It’s beyond a doubt that Deere makes high-quality agricultural machinery that many farmers, including at least one Hackaday scribe, have used to raise a whole heap of crops. The kind of generational brand loyalty they have among their customers simply can’t be bought by clever marketing, it’s been built up over a century and a half. As spectators to its willful unpicking through this misguided use of their repair operation we hope that something like this shareholder move has the desired effect of bringing it to a close. After all, it won’t simply be of benefit to those who wish to repair their tractor, it might just rescue their now-damaged brand before it’s too late.

Curious about previous coverage on this ongoing story? This article from last year will give context.

Header image: Nheyob / CC BY-SA 4.0

Tractors And The Right To Repair: It’s Going Global

For more than a few years now, we’ve been covering the saga of tractors from the larger manufacturers on which all components are locked down by software to the extent that they can only be replaced by officially sanctioned dealers. We’re thus pleased to see a couple of moments when the story has broken out of the field of a few farmers and right-to-repair geeks and into the mainstream. First up:  a segment on the subject from NPR is worth a listen, as the US public radio station interviews a Montana farmer hit by a $5k fuel sensor on his John Deere as a hook form which to examine the issue. Then there is a blog post from the National Farmers Union, the body representing UK farmers, in which they too lay out the situation and also highlight the data-grabbing aspects of these machines.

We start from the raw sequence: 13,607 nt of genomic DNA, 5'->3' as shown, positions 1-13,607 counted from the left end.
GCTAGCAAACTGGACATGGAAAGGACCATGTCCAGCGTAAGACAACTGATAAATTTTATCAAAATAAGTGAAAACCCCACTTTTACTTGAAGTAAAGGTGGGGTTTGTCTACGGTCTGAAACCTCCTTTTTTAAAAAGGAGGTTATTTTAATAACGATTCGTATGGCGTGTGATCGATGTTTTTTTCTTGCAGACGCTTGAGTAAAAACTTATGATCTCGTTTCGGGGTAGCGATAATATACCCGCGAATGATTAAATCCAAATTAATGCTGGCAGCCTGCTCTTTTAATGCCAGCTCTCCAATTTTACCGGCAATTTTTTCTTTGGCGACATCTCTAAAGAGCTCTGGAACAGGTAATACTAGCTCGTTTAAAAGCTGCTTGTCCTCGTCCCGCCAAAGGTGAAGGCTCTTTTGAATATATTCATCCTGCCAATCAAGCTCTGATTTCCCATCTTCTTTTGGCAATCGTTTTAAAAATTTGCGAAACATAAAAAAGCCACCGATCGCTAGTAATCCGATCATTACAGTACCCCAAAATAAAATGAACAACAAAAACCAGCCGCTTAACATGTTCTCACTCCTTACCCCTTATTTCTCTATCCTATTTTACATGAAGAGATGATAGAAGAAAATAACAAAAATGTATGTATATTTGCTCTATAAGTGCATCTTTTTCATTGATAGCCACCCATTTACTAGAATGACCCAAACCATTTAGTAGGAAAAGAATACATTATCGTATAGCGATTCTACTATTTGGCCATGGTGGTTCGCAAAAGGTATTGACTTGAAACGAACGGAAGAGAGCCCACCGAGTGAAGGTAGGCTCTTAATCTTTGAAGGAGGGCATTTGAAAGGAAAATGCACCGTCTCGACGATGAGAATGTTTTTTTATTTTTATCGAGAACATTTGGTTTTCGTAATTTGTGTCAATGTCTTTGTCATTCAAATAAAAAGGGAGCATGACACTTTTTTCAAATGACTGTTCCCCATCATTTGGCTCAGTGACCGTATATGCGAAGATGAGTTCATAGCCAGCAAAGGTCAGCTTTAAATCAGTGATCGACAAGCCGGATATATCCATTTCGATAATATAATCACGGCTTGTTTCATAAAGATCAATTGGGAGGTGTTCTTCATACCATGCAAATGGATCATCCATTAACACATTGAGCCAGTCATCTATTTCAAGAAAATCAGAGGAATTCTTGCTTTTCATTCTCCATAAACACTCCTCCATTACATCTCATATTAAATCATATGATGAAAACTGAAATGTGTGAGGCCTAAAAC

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Right To Repair: Tractor Manufacturers Might Have Met Their Match In Australia

The simmering duel between farmers and agricultural machinery manufacturers over access to the software to unlock the DRM which excludes all but the manufacturer’s agents from performing repairs goes on. How this plays out will have implications for the right to repair for everyone on many more devices than simply tractors. Events so far have centred on the American Midwest, but there is an interesting new front opening up in Australia. The Aussie government consumer watchdog, the ACCC, is looking into the matter, and examining whether the tractor manufacturers are in breach of the country’s Competition and Consumer Act. As ABC News reports there is a dual focus, both of the DRM aspect and on the manufacturer’s harvesting and lock-in of customer farm data.

This is an exciting turn of events for anyone with an interest in the right to repair, because it takes the manufacturers out of the comfort zone of their home legal environment into one that may be less accommodating to their needs. If Aussie farmers force them to open up their platforms then it will benefit all of us, but even if it fails, the fact that the issue has received more publicity in a different part of the world can only be a good thing. There are still tractor manufacturers that do not load their machines with DRM, how long will it be we ask before the easy repairability of their products becomes a selling point?

There are many stories relating to this issue on these pages, our most recent followed the skirmishes in Nebraska.

Thanks Stuart Longland for the tip.

Header image, John Deere under Australian skies: Bahnfrend (CC BY-SA 4.0).